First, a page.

Famous murders in St. Petersburg
Eliant Gomez Alanis
09 February, 2016
Famous murders in St. Petersburg
Mikhailovsky Castle. 1801. The murder of Paul I
Also known as Inzhenerny Castle. Paul I built it for himself as an impenetrable sanctuary, but from the moment in was built it was doomed to become the place he would spend his final moments. Subsequent modifications to the space in front of the castle make it difficult to conceive just how serious the fortifications once were.
Despite the moats, ramparts and guards, there was never any doubt about Paul’s fate – even the castle guards were in on the plot. The chief guard, a man called Argamakov, led the conspirators directly to Paul’s bedroom. The conspirators claimed they merely acting out of concern for the country’s fate, given that the emperor was insane, and they were a group of high dignitaries. It is thought that the son of the victim, Alexander I, knew of the plot and had given his approval.
It was never the plotters intention to kill the tsar, they just wanted to remove him from power. But, as memoirists recall, “the fateful catastrophe happened unexpectedly”. Paul hid himself, but the perpetrators found him and tried to arrest him. One version claims Paul was immediately killed by a blow to the temple, others say he was beaten before being strangled with a silk scarf. Officially it was announced that the tsar had “died of a stroke”.
Paul only managed to live forty days in Mikhailovsky Castle. Several times before he died he claimed he saw himself reflected in a mirror, strangled with a collapsed neck, and in these moments he would experience an unexplainable shortness of breath.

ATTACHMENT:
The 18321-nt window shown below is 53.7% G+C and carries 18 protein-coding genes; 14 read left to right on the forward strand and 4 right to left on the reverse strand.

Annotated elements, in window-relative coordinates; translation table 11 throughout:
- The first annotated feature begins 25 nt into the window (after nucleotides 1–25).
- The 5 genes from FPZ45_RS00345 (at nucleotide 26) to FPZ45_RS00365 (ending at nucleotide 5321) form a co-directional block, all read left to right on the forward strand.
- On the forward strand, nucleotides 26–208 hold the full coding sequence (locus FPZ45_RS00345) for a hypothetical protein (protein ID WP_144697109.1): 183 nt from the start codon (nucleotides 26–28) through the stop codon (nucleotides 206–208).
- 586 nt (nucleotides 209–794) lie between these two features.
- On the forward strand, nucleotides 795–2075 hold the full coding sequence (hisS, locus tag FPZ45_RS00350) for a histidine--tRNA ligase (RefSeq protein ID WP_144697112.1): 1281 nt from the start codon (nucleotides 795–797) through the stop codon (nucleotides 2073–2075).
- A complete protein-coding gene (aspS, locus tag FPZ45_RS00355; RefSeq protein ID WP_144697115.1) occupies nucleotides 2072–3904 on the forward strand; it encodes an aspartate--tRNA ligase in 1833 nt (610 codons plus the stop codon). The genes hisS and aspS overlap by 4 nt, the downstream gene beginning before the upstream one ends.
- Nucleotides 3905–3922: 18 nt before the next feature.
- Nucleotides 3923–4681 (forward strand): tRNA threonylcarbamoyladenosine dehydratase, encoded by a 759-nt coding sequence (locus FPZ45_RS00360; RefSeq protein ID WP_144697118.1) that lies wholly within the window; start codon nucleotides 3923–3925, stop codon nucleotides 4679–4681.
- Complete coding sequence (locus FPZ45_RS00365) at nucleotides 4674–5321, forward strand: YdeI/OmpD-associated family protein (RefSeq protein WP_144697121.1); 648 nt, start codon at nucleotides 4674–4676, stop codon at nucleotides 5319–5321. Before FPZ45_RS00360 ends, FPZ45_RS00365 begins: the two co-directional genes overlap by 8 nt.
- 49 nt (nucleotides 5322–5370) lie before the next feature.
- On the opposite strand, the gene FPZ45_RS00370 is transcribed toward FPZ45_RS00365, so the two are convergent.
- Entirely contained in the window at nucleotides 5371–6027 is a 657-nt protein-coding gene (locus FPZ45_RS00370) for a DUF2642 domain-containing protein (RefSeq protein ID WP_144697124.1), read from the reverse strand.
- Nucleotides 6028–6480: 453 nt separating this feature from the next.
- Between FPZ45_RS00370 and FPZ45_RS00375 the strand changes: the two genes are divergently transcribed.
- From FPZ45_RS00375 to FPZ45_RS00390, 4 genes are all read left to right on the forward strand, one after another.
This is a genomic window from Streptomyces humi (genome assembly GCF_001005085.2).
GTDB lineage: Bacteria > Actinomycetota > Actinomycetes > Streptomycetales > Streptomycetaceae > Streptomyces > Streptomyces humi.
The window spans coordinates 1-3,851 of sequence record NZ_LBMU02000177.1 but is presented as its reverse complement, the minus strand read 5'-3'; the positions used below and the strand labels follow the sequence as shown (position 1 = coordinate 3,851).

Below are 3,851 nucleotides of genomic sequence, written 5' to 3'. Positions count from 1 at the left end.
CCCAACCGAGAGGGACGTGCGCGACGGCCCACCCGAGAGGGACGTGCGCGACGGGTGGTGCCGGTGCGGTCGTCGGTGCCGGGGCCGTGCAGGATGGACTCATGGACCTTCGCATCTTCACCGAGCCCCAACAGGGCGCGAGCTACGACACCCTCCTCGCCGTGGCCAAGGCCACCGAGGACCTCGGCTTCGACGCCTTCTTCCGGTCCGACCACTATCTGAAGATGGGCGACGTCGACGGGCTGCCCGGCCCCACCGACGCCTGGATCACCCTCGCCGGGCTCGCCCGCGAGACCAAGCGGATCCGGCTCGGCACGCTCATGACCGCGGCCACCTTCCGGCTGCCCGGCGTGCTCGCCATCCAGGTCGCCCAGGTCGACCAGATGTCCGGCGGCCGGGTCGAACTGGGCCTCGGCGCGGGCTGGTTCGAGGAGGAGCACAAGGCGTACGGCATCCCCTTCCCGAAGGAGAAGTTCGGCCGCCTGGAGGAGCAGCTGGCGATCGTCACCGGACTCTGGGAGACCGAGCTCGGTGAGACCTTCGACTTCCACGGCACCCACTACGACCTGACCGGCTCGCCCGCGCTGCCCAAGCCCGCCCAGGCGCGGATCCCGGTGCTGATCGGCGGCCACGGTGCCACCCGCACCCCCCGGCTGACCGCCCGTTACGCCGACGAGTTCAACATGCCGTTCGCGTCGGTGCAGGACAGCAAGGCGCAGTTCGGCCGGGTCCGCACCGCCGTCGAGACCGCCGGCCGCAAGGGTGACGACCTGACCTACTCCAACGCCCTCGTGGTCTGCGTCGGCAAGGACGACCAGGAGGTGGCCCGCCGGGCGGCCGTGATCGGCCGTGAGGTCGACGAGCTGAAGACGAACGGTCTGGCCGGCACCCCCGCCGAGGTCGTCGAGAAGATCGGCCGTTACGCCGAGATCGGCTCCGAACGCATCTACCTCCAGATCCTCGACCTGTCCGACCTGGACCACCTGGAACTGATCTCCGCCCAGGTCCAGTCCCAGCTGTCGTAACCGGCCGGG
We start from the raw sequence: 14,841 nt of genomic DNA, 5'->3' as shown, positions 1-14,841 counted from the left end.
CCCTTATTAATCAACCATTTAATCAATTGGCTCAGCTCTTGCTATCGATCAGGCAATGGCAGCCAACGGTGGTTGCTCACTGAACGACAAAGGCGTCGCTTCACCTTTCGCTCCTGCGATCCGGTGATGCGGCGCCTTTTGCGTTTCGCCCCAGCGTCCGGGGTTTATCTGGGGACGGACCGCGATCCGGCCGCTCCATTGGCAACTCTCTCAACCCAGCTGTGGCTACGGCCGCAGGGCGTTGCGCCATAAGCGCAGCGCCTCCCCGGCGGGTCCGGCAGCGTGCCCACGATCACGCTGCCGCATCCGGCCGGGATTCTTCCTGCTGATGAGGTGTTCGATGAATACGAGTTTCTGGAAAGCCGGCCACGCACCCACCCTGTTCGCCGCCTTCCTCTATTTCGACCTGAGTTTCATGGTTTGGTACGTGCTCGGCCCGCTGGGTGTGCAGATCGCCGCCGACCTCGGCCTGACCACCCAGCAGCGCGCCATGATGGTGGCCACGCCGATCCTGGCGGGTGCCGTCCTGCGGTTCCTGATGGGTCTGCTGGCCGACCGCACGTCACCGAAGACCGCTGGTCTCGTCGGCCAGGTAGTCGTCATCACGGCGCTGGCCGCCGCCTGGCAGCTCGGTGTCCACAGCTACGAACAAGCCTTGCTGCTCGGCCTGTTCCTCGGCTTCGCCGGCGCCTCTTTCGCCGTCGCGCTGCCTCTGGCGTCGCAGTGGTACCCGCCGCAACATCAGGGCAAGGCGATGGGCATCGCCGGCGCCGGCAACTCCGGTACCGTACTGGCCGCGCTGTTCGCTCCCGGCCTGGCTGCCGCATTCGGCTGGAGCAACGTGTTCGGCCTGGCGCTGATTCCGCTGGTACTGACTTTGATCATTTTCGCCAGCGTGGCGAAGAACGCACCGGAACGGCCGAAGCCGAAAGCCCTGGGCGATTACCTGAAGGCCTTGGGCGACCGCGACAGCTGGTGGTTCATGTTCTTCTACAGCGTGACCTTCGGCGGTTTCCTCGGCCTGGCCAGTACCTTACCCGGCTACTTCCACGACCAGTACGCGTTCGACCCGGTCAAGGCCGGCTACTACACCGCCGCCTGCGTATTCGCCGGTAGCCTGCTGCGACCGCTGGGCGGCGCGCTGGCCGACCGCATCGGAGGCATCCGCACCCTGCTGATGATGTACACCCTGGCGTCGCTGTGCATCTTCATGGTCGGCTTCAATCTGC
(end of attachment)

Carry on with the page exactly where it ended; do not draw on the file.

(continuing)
Cathedral of the Spilt Blood. 1881. Murder of Alexander II
Built in traditional Russian style to emulate Vasily Blazhenny Cathedral at Red Square –stands in sharp contrast to the sad event it was built to commemorate.
There were no obvious motives for the tsar’s assassination. Alexander II was neither a tyrant, like his father and his grandfather, nor was he a weak ruler, like his son and grandson. His official title as ‘the giver of freedom’ was well deserved – he was the ruler who finally abolished serfdom in Russia. But the assassins were brutally determined; first they attempted shooting him while he was out walking, then they attempted to blow him up in his own palace and on a train, without a second thought about the collateral victims.
On 1 March Alexander II was on his way back to the Winter Palace. The exact place where the tsar was mortally wounded – part of the railings and the cobble stone pavement – has been preserved inside the cathedral, under the western cupola.
Angleterre Hotel. 1925. The death of Esenin
In 1925 Russia’s premier poet, Sergei Esenin, was preparing for the release of a full collection of his works. At the end of November the typeset for all three volumes of his works was in place. But then, on 28 December 1925, Esenin was found dead in a room at the Angleterre Hotel.
His final poem, “Goodbye, my friend, goodbye…” was written in blood – Esenin had actually complained that there was no ink in the hotel and he was forced to write in blood. Most historians and biographers agree that Esenin, who was going through an episode of depression at the time, took his own life a month after being treated in a psychiatric hospital. In the 1970s-1980s rumours spread that the poet was in fact murdered and that the suicide was a cover-up. The perpetrator could have been motivated by money or jealousy or the murder could have been committed by the secret police.
This are only a few examples of famous murders that caught my attention around St. Petersburg …
Until our next mystery…
This blog was brought to you by Eliant, an intern and a student at Liden and Denz